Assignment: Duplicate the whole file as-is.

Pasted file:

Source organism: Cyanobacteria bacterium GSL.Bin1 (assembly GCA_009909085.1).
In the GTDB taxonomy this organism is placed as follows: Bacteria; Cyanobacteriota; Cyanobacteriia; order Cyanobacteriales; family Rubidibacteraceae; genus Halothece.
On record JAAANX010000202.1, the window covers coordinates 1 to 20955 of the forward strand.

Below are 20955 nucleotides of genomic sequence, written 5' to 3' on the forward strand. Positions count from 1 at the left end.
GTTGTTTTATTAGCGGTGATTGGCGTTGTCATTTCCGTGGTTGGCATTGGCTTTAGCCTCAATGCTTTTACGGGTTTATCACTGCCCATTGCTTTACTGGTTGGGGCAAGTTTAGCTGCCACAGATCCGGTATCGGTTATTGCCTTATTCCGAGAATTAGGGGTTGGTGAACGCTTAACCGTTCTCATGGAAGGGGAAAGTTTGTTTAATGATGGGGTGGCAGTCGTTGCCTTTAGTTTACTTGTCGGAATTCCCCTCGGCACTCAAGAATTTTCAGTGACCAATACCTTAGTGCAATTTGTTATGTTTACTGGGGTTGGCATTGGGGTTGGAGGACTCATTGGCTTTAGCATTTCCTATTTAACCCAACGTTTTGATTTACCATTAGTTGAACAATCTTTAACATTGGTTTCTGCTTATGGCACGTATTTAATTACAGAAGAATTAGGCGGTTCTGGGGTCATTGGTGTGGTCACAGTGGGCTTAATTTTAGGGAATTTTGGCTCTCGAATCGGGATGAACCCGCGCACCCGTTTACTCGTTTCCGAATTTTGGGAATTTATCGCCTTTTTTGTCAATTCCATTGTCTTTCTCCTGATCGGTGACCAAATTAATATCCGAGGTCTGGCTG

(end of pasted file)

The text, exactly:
Source organism: Cyanobacteria bacterium GSL.Bin1 (assembly GCA_009909085.1).
In the GTDB taxonomy this organism is placed as follows: Bacteria; Cyanobacteriota; Cyanobacteriia; order Cyanobacteriales; family Rubidibacteraceae; genus Halothece.
On record JAAANX010000202.1, the window covers coordinates 1 to 20955 of the forward strand.

Below are 20955 nucleotides of genomic sequence, written 5' to 3' on the forward strand. Positions count from 1 at the left end.
GTTGTTTTATTAGCGGTGATTGGCGTTGTCATTTCCGTGGTTGGCATTGGCTTTAGCCTCAATGCTTTTACGGGTTTATCACTGCCCATTGCTTTACTGGTTGGGGCAAGTTTAGCTGCCACAGATCCGGTATCGGTTATTGCCTTATTCCGAGAATTAGGGGTTGGTGAACGCTTAACCGTTCTCATGGAAGGGGAAAGTTTGTTTAATGATGGGGTGGCAGTCGTTGCCTTTAGTTTACTTGTCGGAATTCCCCTCGGCACTCAAGAATTTTCAGTGACCAATACCTTAGTGCAATTTGTTATGTTTACTGGGGTTGGCATTGGGGTTGGAGGACTCATTGGCTTTAGCATTTCCTATTTAACCCAACGTTTTGATTTACCATTAGTTGAACAATCTTTAACATTGGTTTCTGCTTATGGCACGTATTTAATTACAGAAGAATTAGGCGGTTCTGGGGTCATTGGTGTGGTCACAGTGGGCTTAATTTTAGGGAATTTTGGCTCTCGAATCGGGATGAACCCGCGCACCCGTTTACTCGTTTCCGAATTTTGGGAATTTATCGCCTTTTTTGTCAATTCCATTGTCTTTCTCCTGATCGGTGACCAAATTAATATCCGAGGTCTGGCTG